After creating attack and defence ratings for the 24 Euro 2016 teams, based on their underlying squad strength (as described here), I can run simulations to look at the likelihood of different tournament outcomes, including the winner. My projection simulates the score of each match for 5000 different possible tournament outcomes – including potential extra time and penalties in the knockout stages.
One of the main differences from my domestic league projections is that most matches are played at a neutral venue; the one exception is obviously France, so I’ve applied a 0.38 goal increase to allow for their home field advantage (i.e. 0.19 added to expected goals scored, 0.19 deducted from expected goals conceded).
I’ve also allowed for typical tournament scoring patterns as I described in this article.
The model’s projected likelihood of wining Euro 2016 is as follows:
This shows France as clear favourites, despite Spain’s ranking as the top team from my rating system. However, France’s home field advantage tips the balance in their favour.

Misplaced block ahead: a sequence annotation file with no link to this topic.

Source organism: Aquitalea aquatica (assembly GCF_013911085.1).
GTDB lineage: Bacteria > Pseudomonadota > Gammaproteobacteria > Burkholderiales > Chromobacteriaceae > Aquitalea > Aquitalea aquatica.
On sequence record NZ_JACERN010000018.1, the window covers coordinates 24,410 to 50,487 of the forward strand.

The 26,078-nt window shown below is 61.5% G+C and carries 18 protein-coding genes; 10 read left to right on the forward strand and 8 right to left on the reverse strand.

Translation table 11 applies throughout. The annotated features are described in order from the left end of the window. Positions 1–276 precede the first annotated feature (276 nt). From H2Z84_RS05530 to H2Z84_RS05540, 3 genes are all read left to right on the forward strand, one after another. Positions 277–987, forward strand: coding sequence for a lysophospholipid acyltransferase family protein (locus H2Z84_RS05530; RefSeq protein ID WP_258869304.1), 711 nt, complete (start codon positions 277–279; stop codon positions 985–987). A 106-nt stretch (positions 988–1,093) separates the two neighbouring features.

Comparing these probabilities with Market odds (implied probability using max odds from oddschecker.com) identifies where my model differs from the market. Most teams are very close to my model, including the favourites France. But there are some clear inconsistencies. The major outlier is Germany; the market has them at 18% to win, whereas my model is 11%. Germany don’t appear good value (although it’s always dangerous to bet against Germany!). To a lesser extent, the same applies to the much-fancied Belgium.
Where is there value? According to my model, we need to look to the Iberian Peninsula for Euro 2016 winner value. Portugal and, in particular, Spain – both look good value.
What about England? Based on my ratings England are the 4th ranked team (2nd best attack but only 8th best defence). Although such a high rank feels contrary to my experience of watching England in tournament football, this ranking is also consistent with market odds. And, my model actually suggests that England are poor value, with market probability of 10% compared with a modelled likelihood of 8%. So my main tournament betting rule – always bet against England – appears to apply to Euro 2016 too.
Group betting and more detailed analysis
Previous Euro 2016 articles